FIG. 11 illustrates an averager according to an exemplary embodiment of the present invention.  Referring to
FIG. 11 , the averager 522 includes a First Input First Output (FIFO) memory 1100, a summator 1101, a buffer 1102, a divider 1103, and a counter 1104.  If correlation ratios between symbols with data allocated thereto, determined according to Equation (7), are input according to subcarriers from the correlator 521, the input correlation ratios are accumulated through the summator 1101, and the summation thereof is delivered to the buffer 1102. The correlation ratios are also delivered to the FIFO memory 1100.
 The buffer 1102 cumulatively stores as many correlation ratios as a predetermined averaging window size. With regard to this, the averaging window size may be the same as the size of the FIFO memory 1100, that is, the number of correlation ratios, M. Thus, the same correlation values as those to be input into the buffer 1102 are also input into the FIFO memory 1100, and the FIFO memory 1100 accumulates a currently input correlation value to previously input correlation ratios. When the memory size of the FIFO memory 1100 is exceeded, the subtraction sign (−) is applied to the first input correlation ratio among the correlation ratios input into the FIFO memory 1100, and the input correlation ratios are delivered to the summator 1101. In this way, the summator 1101 sums only the latest input M correlation ratios, and the summation of the latest input M correlation ratios is delivered to the buffer 1102.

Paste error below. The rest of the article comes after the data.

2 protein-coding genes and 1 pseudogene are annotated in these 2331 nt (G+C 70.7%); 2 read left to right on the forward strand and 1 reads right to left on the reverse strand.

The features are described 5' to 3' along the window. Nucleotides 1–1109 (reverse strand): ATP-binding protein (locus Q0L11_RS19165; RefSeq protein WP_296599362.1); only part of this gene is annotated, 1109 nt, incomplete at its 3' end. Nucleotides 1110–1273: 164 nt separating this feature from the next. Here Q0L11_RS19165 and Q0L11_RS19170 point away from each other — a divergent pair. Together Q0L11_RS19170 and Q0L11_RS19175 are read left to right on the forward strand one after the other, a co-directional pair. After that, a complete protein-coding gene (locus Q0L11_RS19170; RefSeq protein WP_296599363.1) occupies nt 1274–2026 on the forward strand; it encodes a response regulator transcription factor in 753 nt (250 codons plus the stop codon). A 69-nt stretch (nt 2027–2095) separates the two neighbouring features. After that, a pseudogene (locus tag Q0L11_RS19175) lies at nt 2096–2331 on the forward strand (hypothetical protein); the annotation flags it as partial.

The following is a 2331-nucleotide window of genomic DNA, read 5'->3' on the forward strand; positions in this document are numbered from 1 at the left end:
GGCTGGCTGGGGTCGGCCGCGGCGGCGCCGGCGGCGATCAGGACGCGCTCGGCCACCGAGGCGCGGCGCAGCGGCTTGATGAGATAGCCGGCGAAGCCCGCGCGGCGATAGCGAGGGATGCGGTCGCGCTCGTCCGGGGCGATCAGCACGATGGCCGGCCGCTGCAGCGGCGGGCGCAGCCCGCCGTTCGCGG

Subsequently, when the buffer 1102 is filled with the summation of correlation ratios, the number of which corresponds to M, it outputs the summation to the divider 1103. With regard to this, the counter 1104 connected to the buffer 1102 counts the number of the correlation ratios, the summation of which is filled in the buffer 1102, and delivers the number of the correlation ratios to the divider 1103 when the number of the correlation ratios becomes M. Then, the divider 1103 determines the average value of the correlation ratios by multiplying the summation of the correlation ratios, input from the buffer 1102, by 1/M, and outputs the determined average value.